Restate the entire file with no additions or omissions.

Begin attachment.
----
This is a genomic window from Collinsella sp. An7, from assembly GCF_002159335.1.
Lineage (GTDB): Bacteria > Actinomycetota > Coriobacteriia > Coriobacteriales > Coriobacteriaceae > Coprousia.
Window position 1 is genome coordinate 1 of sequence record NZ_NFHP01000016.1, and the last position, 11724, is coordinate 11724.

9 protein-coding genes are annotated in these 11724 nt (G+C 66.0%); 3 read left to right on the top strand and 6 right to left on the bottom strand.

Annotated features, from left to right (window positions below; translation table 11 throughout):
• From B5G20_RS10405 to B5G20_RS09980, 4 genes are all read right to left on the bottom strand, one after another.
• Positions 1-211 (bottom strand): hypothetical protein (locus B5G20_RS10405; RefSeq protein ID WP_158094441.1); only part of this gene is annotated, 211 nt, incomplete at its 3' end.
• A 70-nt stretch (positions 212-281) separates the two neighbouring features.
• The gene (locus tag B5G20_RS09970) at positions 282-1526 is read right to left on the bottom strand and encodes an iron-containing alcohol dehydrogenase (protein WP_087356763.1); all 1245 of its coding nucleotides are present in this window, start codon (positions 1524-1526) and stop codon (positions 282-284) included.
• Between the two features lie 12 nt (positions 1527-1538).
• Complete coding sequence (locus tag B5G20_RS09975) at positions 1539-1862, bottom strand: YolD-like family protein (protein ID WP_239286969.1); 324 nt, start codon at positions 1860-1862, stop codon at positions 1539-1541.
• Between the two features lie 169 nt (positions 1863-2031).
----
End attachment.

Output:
This is a genomic window from Collinsella sp. An7, from assembly GCF_002159335.1.
Lineage (GTDB): Bacteria > Actinomycetota > Coriobacteriia > Coriobacteriales > Coriobacteriaceae > Coprousia.
Window position 1 is genome coordinate 1 of sequence record NZ_NFHP01000016.1, and the last position, 11724, is coordinate 11724.

9 protein-coding genes are annotated in these 11724 nt (G+C 66.0%); 3 read left to right on the top strand and 6 right to left on the bottom strand.

Annotated features, from left to right (window positions below; translation table 11 throughout):
• From B5G20_RS10405 to B5G20_RS09980, 4 genes are all read right to left on the bottom strand, one after another.
• Positions 1-211 (bottom strand): hypothetical protein (locus B5G20_RS10405; RefSeq protein ID WP_158094441.1); only part of this gene is annotated, 211 nt, incomplete at its 3' end.
• A 70-nt stretch (positions 212-281) separates the two neighbouring features.
• The gene (locus tag B5G20_RS09970) at positions 282-1526 is read right to left on the bottom strand and encodes an iron-containing alcohol dehydrogenase (protein WP_087356763.1); all 1245 of its coding nucleotides are present in this window, start codon (positions 1524-1526) and stop codon (positions 282-284) included.
• Between the two features lie 12 nt (positions 1527-1538).
• Complete coding sequence (locus tag B5G20_RS09975) at positions 1539-1862, bottom strand: YolD-like family protein (protein ID WP_239286969.1); 324 nt, start codon at positions 1860-1862, stop codon at positions 1539-1541.
• Between the two features lie 169 nt (positions 1863-2031).